China's air cargo sector is hit by slow volume growth, overcapacity

CHINA's airfreight industry has endured a "terrible" year on the back of weak volume growth and a rapid surge in capacity.

According to Shenzhen-based agent Airsupply International Logistics Group's team leader Scola Chen, forwarders with block space agreements (BSAs) have "been through a difficult time".

He explained: "This year some small bulk freight forwarding companies that did not sign too many BSAs made [more] money with target end customers."

Mr Chen told London's The Loadstar BSAs were still needed, but rates were dropping. Chinese cargo airlines have been feeling the effects too, and some had suffered "huge losses", Mr Chen was quoted as saying.

"Uni-Top Airlines recently grounded cargo aircraft to seek restructuring, while Longhao Airlines was sold to state-owned Henan Civil Aviation Development Investment. YTO Cargo Airlines and SF Airlines also face a dilemma of low airplane utilisation," he said.

Mr Chen noted that, during the first 10 months of the year, China's air cargo volumes rose by just one per cent to 6.1 million tonnes, the lowest rate since 2012.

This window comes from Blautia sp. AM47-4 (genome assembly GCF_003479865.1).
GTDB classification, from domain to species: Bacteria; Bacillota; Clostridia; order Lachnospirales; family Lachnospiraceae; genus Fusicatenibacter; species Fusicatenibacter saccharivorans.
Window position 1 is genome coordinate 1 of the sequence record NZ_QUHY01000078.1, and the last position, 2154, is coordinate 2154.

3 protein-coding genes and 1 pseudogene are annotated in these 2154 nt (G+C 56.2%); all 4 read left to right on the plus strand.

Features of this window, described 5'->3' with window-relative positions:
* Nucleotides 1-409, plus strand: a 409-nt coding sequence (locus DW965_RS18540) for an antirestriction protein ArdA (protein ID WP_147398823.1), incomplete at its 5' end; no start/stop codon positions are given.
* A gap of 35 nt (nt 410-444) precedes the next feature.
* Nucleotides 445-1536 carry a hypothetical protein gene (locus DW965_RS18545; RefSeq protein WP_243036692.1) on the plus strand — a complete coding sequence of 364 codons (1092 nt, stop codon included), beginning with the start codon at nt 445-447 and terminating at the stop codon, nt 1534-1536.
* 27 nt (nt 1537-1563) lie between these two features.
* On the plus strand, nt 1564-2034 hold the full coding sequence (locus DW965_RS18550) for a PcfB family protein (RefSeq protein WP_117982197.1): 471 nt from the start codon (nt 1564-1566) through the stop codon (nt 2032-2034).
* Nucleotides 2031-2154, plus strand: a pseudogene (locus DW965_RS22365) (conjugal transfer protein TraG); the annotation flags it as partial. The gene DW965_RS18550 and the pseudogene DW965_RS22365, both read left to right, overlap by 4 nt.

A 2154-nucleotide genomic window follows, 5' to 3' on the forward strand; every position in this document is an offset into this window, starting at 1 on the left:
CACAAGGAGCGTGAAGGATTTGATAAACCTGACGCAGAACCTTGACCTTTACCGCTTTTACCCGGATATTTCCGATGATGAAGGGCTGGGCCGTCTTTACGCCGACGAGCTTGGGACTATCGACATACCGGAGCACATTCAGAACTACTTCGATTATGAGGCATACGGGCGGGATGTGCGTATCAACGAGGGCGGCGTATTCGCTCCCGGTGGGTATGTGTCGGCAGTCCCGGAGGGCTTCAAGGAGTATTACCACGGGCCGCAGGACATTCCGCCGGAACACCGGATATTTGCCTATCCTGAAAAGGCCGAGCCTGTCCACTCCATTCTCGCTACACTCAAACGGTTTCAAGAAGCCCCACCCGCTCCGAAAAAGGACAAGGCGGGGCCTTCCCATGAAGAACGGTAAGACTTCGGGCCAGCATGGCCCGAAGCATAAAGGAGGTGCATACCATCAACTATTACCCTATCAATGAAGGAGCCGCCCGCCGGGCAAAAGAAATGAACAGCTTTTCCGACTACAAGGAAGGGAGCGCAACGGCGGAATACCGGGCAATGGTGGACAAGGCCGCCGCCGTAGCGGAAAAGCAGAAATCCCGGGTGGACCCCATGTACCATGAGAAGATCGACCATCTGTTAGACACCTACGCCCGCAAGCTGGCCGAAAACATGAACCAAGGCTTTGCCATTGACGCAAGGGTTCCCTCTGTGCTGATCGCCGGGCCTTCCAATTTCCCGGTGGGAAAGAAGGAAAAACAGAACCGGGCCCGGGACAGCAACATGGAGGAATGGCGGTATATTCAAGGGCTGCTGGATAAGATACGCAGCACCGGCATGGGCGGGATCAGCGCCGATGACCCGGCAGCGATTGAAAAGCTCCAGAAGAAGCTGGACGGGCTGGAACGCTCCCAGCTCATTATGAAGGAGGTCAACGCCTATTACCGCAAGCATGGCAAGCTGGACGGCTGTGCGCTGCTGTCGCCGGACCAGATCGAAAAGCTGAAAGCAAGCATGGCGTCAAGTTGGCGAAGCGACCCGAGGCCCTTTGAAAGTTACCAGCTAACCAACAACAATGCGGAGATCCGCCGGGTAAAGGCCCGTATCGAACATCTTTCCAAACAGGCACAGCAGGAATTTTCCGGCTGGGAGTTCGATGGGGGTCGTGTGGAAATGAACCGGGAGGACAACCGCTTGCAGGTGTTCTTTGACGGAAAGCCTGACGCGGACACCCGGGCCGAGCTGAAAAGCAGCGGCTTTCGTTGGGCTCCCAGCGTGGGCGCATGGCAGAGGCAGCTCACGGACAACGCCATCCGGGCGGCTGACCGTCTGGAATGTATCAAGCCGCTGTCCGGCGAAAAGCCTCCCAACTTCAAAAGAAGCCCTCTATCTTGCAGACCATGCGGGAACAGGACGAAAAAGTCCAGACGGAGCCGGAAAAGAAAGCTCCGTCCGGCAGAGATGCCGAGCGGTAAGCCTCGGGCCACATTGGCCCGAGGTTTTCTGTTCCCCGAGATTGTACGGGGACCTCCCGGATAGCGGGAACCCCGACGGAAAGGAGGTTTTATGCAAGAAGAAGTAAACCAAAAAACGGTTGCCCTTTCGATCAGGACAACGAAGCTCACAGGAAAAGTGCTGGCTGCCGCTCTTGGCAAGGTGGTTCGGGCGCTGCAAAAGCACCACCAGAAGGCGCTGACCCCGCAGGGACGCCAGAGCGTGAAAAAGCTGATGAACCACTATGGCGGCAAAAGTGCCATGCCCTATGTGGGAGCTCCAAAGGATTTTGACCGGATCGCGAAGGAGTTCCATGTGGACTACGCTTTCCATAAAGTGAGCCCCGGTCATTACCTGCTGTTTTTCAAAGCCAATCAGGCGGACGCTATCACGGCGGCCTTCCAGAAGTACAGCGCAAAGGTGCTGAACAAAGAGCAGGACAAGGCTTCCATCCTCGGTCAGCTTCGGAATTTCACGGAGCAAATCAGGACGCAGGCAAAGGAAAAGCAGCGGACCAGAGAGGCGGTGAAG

"By comparison, the capacity growth trend in 2019 is extremely fast, with no less than 10 provincial capitals on the mainland racing to become world-class international air cargo hubs." They include Zhengzhou, Xi'An, Wuhan, Changsha, Nanchang, Jinan and Urumqi.

And, with a similar criticism to government subsidies distorting the China-Europe rail freight market, Mr Chen said the competing provinces were partly to blame for the overcapacity.

"During peak hours, all-cargo charter flights from mainland China to Liege in Belgium alone have no less than 30 flights a week.

"The blind policy leads to disorderly expansion of transport capacity, resulting in the oversupply in charter operators. In the bleakest time, air rates from China to Europe were less than CNY10 (US$1.40) per kilogramme."

Airsupply International Logistics Group focuses on airfreight ex-China to the US and European Union. Mr Chen said the company had seen "no discernible peak season" in the first 10 months of 2019, despite Amazon's Prime Day and the usual spike around China's National Day.

"It was not until the end of October that the volume of goods increased all of a sudden, which was in line with some peak shipping time at end of the year for e-commerce events such as Singles' Day and Black Friday," he said.

Looking ahead to 2020, Mr Chen said he expected capacity reductions, as a number of airlines and charter companies were expected to miss revenue targets.

"The only uncertainty is that many local governments in the mainland might introduce larger financial subsidies to cover the losses of charter operators, in order to boost the economic development of local industries."

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